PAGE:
The Inner Ring March 26, 2013 at 3:58 pm

The Cavendish incident is a good one. Imagine if you run the marketing for Primus beer or KBC banking and your finish line signs get blocked by somebody with a pink bedsheet, equally annoying

Anonymous March 26, 2013 at 3:28 pm

Really interesting post! Maybe it’s different in Belgium, but I think in Holland french fries are called “Frietjes.” Maybe it’s this guy: https://www.facebook.com/tom.frits

The Inner Ring March 26, 2013 at 8:06 pm

It seems “frits” are fries in some parts of West Flanders but, yes, it could be just a name.

De Koers March 26, 2013 at 3:33 pm

Fantastic post. Finally some enigmas explained!
Thanks!

Pedro March 26, 2013 at 5:43 pm

There was a really prolific guy at the tour last year in a giant water bottle suit advertising cleanbottle.com or something like that – once I’d seen him a couple of times I did look it up so I guess it sort of worked for him. Even more exciting we then got to see him do it for real when we watched the stage to peyragudes! I thought about doing it myself after seeing him but I’m not sure many people would recognise a giant inner tube costume!

ouabacher March 27, 2013 at 12:37 am

That guy made a business proposal on a show called “the Shark Tank” and claimed that Bill Walton (NBA hall of famer and cycling fan) helped him out by wearing the costume during the Amgen ToC.

Visitorq March 26, 2013 at 7:15 pm

short Sporza docu about LUC
http://www.youtube.com/watch?v=R5Zmi-wPTDE

The Inner Ring March 26, 2013 at 8:05 pm

I used a bit of this for more info on Luc but it’s in Dutch and probably hard for most to follow. But it’s worth watching as it shows how he uses his scooter and TV to get from place to place.

Mary Topping March 26, 2013 at 11:20 pm

Thanks for posting the video, it was great even though I don’t understand Dutch. I’d love to catch a ride with him during a race to get to all the spots he does.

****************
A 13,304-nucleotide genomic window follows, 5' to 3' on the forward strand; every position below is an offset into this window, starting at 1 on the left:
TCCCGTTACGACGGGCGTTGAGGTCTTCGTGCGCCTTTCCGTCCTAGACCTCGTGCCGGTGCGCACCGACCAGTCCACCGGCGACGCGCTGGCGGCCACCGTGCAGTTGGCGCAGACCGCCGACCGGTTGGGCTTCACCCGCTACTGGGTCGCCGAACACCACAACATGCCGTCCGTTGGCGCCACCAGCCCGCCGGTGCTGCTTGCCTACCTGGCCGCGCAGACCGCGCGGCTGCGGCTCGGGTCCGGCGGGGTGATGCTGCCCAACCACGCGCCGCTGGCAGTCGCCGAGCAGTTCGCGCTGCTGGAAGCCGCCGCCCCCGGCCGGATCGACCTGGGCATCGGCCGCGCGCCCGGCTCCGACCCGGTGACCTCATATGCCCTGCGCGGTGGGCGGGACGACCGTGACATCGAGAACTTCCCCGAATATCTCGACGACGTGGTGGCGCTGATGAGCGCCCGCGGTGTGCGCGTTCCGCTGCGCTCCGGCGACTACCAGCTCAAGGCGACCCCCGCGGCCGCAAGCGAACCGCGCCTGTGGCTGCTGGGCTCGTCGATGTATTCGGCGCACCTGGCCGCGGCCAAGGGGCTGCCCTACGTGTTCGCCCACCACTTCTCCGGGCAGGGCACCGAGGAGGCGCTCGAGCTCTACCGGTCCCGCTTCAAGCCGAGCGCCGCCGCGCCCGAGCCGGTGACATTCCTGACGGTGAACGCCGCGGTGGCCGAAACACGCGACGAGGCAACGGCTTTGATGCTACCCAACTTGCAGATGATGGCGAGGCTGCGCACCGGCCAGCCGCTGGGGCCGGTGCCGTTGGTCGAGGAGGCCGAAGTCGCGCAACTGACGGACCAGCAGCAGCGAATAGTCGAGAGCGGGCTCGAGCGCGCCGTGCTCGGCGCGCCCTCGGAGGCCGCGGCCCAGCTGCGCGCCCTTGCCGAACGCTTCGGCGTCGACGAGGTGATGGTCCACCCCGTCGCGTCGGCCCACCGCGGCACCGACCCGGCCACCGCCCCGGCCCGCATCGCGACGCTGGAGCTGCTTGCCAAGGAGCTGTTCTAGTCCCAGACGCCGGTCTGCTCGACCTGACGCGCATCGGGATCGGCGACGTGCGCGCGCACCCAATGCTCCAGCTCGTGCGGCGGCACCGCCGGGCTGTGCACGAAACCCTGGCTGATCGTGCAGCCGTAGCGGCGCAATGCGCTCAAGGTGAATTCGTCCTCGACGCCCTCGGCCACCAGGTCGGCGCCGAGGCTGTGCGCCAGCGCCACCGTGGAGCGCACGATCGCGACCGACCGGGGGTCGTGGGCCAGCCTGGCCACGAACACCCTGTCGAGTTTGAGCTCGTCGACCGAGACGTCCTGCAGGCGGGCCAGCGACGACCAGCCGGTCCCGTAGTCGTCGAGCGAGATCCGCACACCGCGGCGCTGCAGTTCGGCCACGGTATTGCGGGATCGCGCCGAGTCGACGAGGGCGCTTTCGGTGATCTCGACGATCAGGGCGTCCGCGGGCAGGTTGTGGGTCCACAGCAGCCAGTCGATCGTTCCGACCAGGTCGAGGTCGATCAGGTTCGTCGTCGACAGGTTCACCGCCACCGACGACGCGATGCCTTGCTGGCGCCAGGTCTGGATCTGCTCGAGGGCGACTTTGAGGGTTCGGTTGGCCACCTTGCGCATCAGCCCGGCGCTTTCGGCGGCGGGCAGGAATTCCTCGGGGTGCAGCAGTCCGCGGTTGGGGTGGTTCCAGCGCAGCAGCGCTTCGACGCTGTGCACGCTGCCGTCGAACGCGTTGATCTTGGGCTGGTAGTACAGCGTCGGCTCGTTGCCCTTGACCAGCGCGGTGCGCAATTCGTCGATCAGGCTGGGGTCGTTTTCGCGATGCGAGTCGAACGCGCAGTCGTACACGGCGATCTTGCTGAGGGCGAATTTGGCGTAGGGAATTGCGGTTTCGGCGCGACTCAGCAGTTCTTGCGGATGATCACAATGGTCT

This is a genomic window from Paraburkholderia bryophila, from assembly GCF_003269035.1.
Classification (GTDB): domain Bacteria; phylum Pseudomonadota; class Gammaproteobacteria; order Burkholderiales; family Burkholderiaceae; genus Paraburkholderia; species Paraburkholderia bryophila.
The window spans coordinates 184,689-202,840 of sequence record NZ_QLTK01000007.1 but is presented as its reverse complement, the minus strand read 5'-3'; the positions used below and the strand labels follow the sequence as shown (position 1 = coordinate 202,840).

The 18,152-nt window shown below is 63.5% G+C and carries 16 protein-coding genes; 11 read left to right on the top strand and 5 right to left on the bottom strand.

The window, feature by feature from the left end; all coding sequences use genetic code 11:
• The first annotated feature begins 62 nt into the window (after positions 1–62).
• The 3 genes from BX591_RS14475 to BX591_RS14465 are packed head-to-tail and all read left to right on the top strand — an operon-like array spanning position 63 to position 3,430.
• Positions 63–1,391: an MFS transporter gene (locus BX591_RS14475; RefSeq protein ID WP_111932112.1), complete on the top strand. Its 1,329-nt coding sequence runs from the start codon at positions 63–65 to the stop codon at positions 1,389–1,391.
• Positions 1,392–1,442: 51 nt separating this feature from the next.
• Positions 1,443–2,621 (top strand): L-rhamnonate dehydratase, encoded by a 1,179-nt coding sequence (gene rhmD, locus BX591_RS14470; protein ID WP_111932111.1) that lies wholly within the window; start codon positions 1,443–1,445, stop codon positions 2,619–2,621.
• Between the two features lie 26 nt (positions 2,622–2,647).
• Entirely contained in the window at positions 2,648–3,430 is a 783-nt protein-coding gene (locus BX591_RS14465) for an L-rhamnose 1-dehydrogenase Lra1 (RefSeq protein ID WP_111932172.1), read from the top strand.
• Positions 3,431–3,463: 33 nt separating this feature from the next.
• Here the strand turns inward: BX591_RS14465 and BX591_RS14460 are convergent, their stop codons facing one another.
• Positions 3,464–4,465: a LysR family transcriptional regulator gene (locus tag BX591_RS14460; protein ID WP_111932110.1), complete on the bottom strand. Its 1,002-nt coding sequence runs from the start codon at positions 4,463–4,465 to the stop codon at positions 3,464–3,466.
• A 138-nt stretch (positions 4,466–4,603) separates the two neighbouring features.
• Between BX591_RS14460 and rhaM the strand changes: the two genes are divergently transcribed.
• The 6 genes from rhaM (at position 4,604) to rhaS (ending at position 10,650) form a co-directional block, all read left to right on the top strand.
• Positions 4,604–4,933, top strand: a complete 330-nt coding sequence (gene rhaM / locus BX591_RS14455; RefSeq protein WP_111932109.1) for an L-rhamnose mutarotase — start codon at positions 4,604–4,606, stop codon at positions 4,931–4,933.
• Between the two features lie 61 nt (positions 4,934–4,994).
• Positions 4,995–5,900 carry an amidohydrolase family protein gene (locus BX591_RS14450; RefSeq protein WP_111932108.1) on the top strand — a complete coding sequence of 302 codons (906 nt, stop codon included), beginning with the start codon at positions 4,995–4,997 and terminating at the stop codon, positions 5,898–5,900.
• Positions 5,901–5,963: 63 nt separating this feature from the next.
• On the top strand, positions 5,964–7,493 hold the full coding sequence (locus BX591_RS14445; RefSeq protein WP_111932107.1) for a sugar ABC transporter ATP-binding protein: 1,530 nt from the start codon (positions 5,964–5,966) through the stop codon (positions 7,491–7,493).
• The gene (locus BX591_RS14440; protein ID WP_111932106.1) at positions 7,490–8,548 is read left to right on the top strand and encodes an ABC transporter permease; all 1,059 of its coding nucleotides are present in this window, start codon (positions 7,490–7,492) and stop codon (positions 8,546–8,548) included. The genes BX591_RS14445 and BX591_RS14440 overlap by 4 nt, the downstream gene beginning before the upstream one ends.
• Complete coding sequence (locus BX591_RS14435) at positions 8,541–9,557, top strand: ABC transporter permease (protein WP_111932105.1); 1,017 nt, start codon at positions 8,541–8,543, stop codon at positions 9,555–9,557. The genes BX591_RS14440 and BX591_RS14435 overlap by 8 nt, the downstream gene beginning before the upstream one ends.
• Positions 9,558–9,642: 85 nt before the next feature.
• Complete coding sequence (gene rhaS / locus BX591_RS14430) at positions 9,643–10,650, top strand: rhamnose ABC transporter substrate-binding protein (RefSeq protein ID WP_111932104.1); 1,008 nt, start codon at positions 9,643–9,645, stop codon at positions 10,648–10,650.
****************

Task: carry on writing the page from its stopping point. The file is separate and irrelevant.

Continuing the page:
andrew53704 March 26, 2013 at 8:33 pm

Boonen is the new king of Flanders and “Tornado Tom Frites” is just the continuation of the old “Museeuw #1 for Frites” signs for Johan Museeuw

Gavin March 26, 2013 at 9:45 pm

The Dirk Hofman Motorhomes sign seen at Cyclocross Worlds in Louisville is definitely part of the meme, not actual advertising. Most likely my friend Al and his two sons, they’ve also been seen with the sign at US CX Nationals the the last two years and I know they brought it to Worlds as well.

Ben Schwartz March 26, 2013 at 10:44 pm

“You can’t stop Luc of Geraardsbergen.” – Now that’s a t-shirt.

Anonymous March 27, 2013 at 2:43 am

+1

Mary Topping March 26, 2013 at 11:21 pm

Ha, a funny thought. I suppose if it were the 60’s, instead of signs of business and people names, we might have ones that say “love” and “peace.”

Steve March 26, 2013 at 11:32 pm

That’s not just a ‘British rock band’. That’s Half Man Half Biscuit, the greatest cultural commentators ever to play a bit of weedy indies music too.

TheDude March 27, 2013 at 4:06 am

Who is John Galt?

Addy Pope March 27, 2013 at 11:11 am

It has even reached Scottish Cyclocross race: http://www.flickr.com/photos/addypope/6504111737/in/pool-cx%7Caddypope

Richard Pasco March 27, 2013 at 11:45 am

Dirk Hoffman Motorhomes reached our local Cat 3/4 crit race in the UK, so he’s got some following!

bigwagon March 27, 2013 at 5:32 pm
CoJones March 27, 2013 at 6:58 pm

I spoke with Mr. Boonen during today’s stage of Depanne. He said the guy who holds the “Tornado Tom Frits” sign is indeed named Frits and it is not a frituur chain that he owns.

The Inner Ring March 27, 2013 at 7:15 pm

Thanks for clearing this up!

arpinatefox April 1, 2013 at 12:40 am
arpinatefox April 1, 2013 at 12:41 am

From last year, that is.

Anonymous April 14, 2013 at 10:54 pm

with luc there of course, what a nutter… :D

benDE November 5, 2013 at 10:23 am

Regarding Hoffmann:

‘Two years ago your correspondent called the company to ask for a quick interview but… they said didn’t want the publicity.’

Brilliant. Made my day, thanks.